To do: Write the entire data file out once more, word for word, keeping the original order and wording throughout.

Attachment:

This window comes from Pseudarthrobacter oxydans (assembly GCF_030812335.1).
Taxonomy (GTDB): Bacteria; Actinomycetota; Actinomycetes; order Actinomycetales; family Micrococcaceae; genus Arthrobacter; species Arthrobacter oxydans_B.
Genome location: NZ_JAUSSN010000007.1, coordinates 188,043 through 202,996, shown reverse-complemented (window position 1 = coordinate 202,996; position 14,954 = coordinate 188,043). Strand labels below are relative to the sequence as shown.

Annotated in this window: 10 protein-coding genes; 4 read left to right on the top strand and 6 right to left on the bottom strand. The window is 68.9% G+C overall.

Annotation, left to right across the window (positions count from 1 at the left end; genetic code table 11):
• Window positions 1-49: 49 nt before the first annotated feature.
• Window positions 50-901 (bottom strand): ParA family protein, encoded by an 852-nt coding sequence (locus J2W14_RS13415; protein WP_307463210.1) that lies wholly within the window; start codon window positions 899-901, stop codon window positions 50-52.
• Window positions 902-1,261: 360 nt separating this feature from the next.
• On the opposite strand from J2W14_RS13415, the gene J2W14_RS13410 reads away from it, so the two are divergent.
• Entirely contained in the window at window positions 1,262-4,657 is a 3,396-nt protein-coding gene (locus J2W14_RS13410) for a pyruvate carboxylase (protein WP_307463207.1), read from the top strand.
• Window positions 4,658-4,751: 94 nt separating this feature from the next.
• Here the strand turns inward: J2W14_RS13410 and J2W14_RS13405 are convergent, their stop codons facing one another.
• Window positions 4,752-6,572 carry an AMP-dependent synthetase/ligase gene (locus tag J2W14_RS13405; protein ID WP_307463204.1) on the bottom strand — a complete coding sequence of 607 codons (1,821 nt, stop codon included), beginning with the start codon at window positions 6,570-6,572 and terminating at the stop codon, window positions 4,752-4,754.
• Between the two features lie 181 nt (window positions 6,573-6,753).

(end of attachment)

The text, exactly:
This window comes from Pseudarthrobacter oxydans (assembly GCF_030812335.1).
Taxonomy (GTDB): Bacteria; Actinomycetota; Actinomycetes; order Actinomycetales; family Micrococcaceae; genus Arthrobacter; species Arthrobacter oxydans_B.
Genome location: NZ_JAUSSN010000007.1, coordinates 188,043 through 202,996, shown reverse-complemented (window position 1 = coordinate 202,996; position 14,954 = coordinate 188,043). Strand labels below are relative to the sequence as shown.

Annotated in this window: 10 protein-coding genes; 4 read left to right on the top strand and 6 right to left on the bottom strand. The window is 68.9% G+C overall.

Annotation, left to right across the window (positions count from 1 at the left end; genetic code table 11):
• Window positions 1-49: 49 nt before the first annotated feature.
• Window positions 50-901 (bottom strand): ParA family protein, encoded by an 852-nt coding sequence (locus J2W14_RS13415; protein WP_307463210.1) that lies wholly within the window; start codon window positions 899-901, stop codon window positions 50-52.
• Window positions 902-1,261: 360 nt separating this feature from the next.
• On the opposite strand from J2W14_RS13415, the gene J2W14_RS13410 reads away from it, so the two are divergent.
• Entirely contained in the window at window positions 1,262-4,657 is a 3,396-nt protein-coding gene (locus J2W14_RS13410) for a pyruvate carboxylase (protein WP_307463207.1), read from the top strand.
• Window positions 4,658-4,751: 94 nt separating this feature from the next.
• Here the strand turns inward: J2W14_RS13410 and J2W14_RS13405 are convergent, their stop codons facing one another.
• Window positions 4,752-6,572 carry an AMP-dependent synthetase/ligase gene (locus tag J2W14_RS13405; protein ID WP_307463204.1) on the bottom strand — a complete coding sequence of 607 codons (1,821 nt, stop codon included), beginning with the start codon at window positions 6,570-6,572 and terminating at the stop codon, window positions 4,752-4,754.
• Between the two features lie 181 nt (window positions 6,573-6,753).